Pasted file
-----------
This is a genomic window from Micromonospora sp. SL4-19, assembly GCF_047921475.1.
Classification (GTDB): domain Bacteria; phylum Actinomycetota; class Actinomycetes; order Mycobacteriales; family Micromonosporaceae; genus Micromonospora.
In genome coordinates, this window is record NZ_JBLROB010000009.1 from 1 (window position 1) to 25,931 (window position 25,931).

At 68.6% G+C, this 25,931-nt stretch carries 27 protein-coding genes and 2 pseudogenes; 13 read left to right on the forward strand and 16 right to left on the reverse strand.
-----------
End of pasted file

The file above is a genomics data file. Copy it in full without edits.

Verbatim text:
This is a genomic window from Micromonospora sp. SL4-19, assembly GCF_047921475.1.
Classification (GTDB): domain Bacteria; phylum Actinomycetota; class Actinomycetes; order Mycobacteriales; family Micromonosporaceae; genus Micromonospora.
In genome coordinates, this window is record NZ_JBLROB010000009.1 from 1 (window position 1) to 25,931 (window position 25,931).

At 68.6% G+C, this 25,931-nt stretch carries 27 protein-coding genes and 2 pseudogenes; 13 read left to right on the forward strand and 16 right to left on the reverse strand.